Ideological beliefs in class societies are more subtle and complex but nonetheless influential. One of the most important beliefs in the United States is the American Dream, epitomized by the story of Abraham Lincoln. According to this belief, people born into poverty can lift themselves up by the bootstraps and become successful if they work hard enough. By implication, if people remain poor, they are not trying hard enough or have other personal deficiencies keeping them in poverty. This ideology prompts many Americans to take a blaming-the-victim approach (see Chapter 1 "Sociology and the Sociological Perspective") by blaming poverty on laziness and other problems in the poor rather than on discrimination and the lack of opportunity in society. To the extent that people accept such ideological beliefs, they are less likely to criticize the existing system of stratification. Marx did not foresee the extent to which these beliefs in the United States would impede the development of class consciousness.
Because he was born in a log cabin and later became president, Abraham Lincoln’s life epitomizes the American Dream, the belief that people born into poverty can become successful through hard work. The popularity of this belief leads many Americans to blame poor people for their poverty.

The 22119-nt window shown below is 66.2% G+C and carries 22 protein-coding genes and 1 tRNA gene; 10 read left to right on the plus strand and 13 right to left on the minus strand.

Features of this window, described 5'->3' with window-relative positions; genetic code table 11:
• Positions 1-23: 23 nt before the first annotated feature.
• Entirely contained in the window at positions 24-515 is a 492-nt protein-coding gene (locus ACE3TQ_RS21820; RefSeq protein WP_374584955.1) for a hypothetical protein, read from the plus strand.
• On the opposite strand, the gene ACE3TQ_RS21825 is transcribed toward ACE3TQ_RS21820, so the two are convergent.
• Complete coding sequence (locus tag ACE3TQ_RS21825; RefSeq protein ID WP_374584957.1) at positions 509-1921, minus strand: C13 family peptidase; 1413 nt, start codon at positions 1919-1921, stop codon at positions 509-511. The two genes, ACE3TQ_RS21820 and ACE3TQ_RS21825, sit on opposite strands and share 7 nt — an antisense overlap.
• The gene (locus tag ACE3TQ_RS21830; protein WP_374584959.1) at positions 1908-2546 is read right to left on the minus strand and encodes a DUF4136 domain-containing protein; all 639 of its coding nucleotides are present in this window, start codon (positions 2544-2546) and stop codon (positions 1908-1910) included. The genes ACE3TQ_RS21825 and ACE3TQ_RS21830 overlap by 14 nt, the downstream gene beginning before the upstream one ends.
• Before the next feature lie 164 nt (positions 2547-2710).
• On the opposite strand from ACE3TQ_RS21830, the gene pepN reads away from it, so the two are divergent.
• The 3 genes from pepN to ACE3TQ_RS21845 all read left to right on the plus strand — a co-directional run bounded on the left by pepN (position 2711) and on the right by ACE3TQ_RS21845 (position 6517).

Source: Photo courtesy of U.S. Library of Congress, http://www.loc.gov/pictures/resource/cph.3a53289.
International data underline this American ideology. We saw in Chapter 2 "Culture and Society" that about 60% of Americans attribute poverty to laziness and lack of willpower, compared to less than half that in Mexico, Russia, Spain, and Sweden. Belief in the American Dream evidently helps lead to a blaming-the-victim ideology that blames the poor for their own fate.
Conflict theory assumes that class position influences our perceptions of social and political life, even if not to the degree envisioned by Marx. Some national survey data support this assumption. A General Social Survey question asks whether it is the government’s responsibility to “reduce income differences between the rich and poor.” As Figure 6.6 "Annual Family Income and Belief That Government “Should Reduce Income Differences Between the Rich and Poor”" shows, low-income people are much more likely than high-income people to think the government has this responsibility.
Figure 6.6 Annual Family Income and Belief That Government “Should Reduce Income Differences Between the Rich and Poor”
Source: Data from General Social Survey, 2006.